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[gras-il] /ˈgræs ɪl/
gracefully slender.
slender; thin.
Origin of gracile
1615-25; < Latin gracilis slender, slight, thin
Related forms
[gra-sil-i-tee, gruh-] /græˈsɪl ɪ ti, grə-/ (Show IPA),
gracileness, noun Unabridged
Based on the Random House Dictionary, © Random House, Inc. 2015.
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Examples from the Web for gracile
Historical Examples
  • He studied Persis; how beautiful she was, how soft and gracile, how apt to endearments!

    What Will People Say? Rupert Hughes
  • She heard it, too, for the gracile fingers fell from the strings.

    The Valiants of Virginia Hallie Erminie Rives
  • Before he recognized the olive-green tailor suit which he had come to know, he noticed the firm yet gracile move of her.

    The Readjustment Will Irwin
  • Varro ascribes to him the gracile genus dicendi, the distinguishing features of which were venustas and subtilitas.

  • Beatrice suggests to me something slim and gracile rather than two hundred pounds of hump-backed and enterprising pork.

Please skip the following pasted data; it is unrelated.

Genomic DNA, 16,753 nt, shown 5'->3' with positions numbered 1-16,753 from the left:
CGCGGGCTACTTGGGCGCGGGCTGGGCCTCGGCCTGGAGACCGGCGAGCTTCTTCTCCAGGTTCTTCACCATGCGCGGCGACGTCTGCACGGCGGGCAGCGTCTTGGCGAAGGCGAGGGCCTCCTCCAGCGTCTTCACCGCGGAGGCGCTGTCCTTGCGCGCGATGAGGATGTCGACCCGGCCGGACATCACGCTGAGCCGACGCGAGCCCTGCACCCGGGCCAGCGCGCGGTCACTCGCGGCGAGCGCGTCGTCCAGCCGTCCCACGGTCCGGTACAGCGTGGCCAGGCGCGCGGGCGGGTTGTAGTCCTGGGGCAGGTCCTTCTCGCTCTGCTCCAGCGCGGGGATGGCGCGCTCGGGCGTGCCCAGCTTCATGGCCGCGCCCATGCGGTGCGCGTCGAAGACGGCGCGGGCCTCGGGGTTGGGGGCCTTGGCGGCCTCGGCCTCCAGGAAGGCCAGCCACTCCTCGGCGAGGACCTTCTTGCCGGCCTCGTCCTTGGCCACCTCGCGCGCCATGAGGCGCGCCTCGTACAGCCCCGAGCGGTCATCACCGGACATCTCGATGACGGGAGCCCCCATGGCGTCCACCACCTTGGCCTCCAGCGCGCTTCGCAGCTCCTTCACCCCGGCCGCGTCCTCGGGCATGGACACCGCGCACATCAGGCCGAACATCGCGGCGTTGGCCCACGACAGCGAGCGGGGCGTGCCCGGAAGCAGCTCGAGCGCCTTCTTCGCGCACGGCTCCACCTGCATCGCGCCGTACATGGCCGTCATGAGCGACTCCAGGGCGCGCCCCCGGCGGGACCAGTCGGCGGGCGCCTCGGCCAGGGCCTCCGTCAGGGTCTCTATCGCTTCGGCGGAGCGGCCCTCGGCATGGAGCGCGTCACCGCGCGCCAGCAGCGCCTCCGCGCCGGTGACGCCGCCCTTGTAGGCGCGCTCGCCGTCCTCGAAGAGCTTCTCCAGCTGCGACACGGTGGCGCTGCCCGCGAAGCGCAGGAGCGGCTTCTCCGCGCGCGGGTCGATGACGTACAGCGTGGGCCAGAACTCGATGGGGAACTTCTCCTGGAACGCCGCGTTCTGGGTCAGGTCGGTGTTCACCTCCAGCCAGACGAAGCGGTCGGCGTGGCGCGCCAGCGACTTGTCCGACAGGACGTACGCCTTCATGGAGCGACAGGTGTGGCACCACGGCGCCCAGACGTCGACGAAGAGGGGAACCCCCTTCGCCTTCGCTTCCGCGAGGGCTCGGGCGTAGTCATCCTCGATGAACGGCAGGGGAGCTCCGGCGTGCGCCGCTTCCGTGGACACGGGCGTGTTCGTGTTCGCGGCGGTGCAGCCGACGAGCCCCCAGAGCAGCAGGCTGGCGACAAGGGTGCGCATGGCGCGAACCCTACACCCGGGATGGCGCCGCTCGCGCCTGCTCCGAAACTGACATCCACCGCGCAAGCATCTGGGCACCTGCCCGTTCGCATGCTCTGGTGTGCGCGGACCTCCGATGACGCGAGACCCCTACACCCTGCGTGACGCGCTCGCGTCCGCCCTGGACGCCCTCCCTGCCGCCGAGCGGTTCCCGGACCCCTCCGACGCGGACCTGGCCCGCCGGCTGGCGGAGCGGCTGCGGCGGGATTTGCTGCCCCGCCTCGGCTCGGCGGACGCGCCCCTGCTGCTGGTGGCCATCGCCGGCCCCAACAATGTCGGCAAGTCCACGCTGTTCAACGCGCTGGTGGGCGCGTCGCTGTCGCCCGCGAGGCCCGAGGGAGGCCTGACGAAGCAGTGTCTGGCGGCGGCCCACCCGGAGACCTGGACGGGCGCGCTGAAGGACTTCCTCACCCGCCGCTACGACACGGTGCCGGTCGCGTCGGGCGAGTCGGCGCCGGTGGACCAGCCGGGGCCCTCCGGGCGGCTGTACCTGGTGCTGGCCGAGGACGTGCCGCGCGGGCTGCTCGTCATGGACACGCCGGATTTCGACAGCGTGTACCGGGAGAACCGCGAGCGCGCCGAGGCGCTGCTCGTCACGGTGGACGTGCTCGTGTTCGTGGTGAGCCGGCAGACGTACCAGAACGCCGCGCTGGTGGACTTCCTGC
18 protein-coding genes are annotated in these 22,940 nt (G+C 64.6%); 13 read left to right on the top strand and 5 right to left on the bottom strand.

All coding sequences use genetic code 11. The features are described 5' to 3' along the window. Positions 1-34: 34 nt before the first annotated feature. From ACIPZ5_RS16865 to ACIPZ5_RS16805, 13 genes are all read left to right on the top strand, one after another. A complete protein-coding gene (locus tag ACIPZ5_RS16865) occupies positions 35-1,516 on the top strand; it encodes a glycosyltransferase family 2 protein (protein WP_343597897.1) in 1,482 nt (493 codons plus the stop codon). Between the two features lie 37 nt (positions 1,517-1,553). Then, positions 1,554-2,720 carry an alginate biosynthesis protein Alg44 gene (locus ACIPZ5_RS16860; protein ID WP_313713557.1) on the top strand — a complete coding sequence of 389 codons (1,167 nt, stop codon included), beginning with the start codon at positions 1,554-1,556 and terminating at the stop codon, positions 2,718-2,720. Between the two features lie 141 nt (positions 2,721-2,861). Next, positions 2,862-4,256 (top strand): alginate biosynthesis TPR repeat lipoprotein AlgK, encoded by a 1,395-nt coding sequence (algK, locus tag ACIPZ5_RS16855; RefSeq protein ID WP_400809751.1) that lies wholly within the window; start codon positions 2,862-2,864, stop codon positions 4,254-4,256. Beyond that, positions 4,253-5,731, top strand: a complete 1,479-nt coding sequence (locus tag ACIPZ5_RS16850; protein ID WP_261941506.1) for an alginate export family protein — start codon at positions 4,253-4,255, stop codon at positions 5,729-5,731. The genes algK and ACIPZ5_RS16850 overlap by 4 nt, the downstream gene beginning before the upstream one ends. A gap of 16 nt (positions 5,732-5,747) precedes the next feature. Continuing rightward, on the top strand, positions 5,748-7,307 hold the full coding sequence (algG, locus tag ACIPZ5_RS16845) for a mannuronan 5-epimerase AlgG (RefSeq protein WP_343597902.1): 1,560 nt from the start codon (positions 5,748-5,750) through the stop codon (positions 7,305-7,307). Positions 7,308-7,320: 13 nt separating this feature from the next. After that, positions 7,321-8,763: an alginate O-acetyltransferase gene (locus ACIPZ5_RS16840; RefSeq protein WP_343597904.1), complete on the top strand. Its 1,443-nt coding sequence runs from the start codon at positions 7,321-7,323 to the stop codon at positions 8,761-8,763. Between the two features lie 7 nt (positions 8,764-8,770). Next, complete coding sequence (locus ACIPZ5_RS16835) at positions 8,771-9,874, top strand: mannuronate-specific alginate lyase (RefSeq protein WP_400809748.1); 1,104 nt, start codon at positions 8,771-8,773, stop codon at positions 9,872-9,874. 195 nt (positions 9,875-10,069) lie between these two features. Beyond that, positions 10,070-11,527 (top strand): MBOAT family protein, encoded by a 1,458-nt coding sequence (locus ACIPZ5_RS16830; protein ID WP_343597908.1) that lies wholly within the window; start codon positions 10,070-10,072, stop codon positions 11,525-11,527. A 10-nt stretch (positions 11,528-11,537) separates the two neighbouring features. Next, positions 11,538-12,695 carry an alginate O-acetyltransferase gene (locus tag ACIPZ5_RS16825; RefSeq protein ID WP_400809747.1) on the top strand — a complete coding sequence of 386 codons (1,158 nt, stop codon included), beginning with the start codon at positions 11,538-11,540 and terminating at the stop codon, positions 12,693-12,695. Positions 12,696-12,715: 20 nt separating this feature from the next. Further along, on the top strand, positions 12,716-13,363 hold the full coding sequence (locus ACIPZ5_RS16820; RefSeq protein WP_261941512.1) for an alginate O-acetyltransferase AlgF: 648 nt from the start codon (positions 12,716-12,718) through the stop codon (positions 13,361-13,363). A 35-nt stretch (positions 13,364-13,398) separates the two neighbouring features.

British Dictionary definitions for gracile


gracefully thin or slender
a less common word for graceful
Derived Forms
gracility (ɡræˈsɪlɪtɪ), gracileness, noun
Word Origin
C17: from Latin gracilis slender
Collins English Dictionary - Complete & Unabridged 2012 Digital Edition
© William Collins Sons & Co. Ltd. 1979, 1986 © HarperCollins
Publishers 1998, 2000, 2003, 2005, 2006, 2007, 2009, 2012
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Word Origin and History for gracile

1620s, from Latin gracilis "slender, thin, fine; plain, simple." Not etymologically connected to grace but often regarded as if it is. Perhaps a dissimilated form related to Latin cracens "slender;" if so, perhaps cognate with Sanskrit krsah "thin, weak," Avestan keresa- "lean, meager," Lithuanian karštu "to be very old, to age."

Online Etymology Dictionary, © 2010 Douglas Harper
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